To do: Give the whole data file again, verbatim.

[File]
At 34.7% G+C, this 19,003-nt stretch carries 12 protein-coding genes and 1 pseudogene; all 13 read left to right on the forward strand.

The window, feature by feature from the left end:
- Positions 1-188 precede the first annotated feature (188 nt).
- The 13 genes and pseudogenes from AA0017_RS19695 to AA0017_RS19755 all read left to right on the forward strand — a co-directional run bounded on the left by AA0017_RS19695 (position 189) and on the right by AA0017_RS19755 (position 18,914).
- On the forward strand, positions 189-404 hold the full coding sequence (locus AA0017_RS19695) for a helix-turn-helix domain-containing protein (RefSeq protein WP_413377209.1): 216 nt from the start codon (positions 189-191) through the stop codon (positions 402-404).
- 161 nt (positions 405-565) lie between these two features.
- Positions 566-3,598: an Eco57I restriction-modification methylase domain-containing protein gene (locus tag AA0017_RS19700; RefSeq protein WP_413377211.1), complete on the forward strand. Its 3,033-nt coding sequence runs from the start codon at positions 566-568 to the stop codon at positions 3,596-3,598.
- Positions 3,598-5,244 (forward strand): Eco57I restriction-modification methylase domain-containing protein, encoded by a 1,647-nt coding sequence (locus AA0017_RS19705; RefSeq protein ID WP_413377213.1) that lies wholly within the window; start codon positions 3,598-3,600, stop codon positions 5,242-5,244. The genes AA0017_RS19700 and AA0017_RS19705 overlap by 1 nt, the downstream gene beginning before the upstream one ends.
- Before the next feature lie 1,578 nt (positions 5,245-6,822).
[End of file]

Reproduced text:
At 34.7% G+C, this 19,003-nt stretch carries 12 protein-coding genes and 1 pseudogene; all 13 read left to right on the forward strand.

The window, feature by feature from the left end:
- Positions 1-188 precede the first annotated feature (188 nt).
- The 13 genes and pseudogenes from AA0017_RS19695 to AA0017_RS19755 all read left to right on the forward strand — a co-directional run bounded on the left by AA0017_RS19695 (position 189) and on the right by AA0017_RS19755 (position 18,914).
- On the forward strand, positions 189-404 hold the full coding sequence (locus AA0017_RS19695) for a helix-turn-helix domain-containing protein (RefSeq protein WP_413377209.1): 216 nt from the start codon (positions 189-191) through the stop codon (positions 402-404).
- 161 nt (positions 405-565) lie between these two features.
- Positions 566-3,598: an Eco57I restriction-modification methylase domain-containing protein gene (locus tag AA0017_RS19700; RefSeq protein WP_413377211.1), complete on the forward strand. Its 3,033-nt coding sequence runs from the start codon at positions 566-568 to the stop codon at positions 3,596-3,598.
- Positions 3,598-5,244 (forward strand): Eco57I restriction-modification methylase domain-containing protein, encoded by a 1,647-nt coding sequence (locus AA0017_RS19705; RefSeq protein ID WP_413377213.1) that lies wholly within the window; start codon positions 3,598-3,600, stop codon positions 5,242-5,244. The genes AA0017_RS19700 and AA0017_RS19705 overlap by 1 nt, the downstream gene beginning before the upstream one ends.
- Before the next feature lie 1,578 nt (positions 5,245-6,822).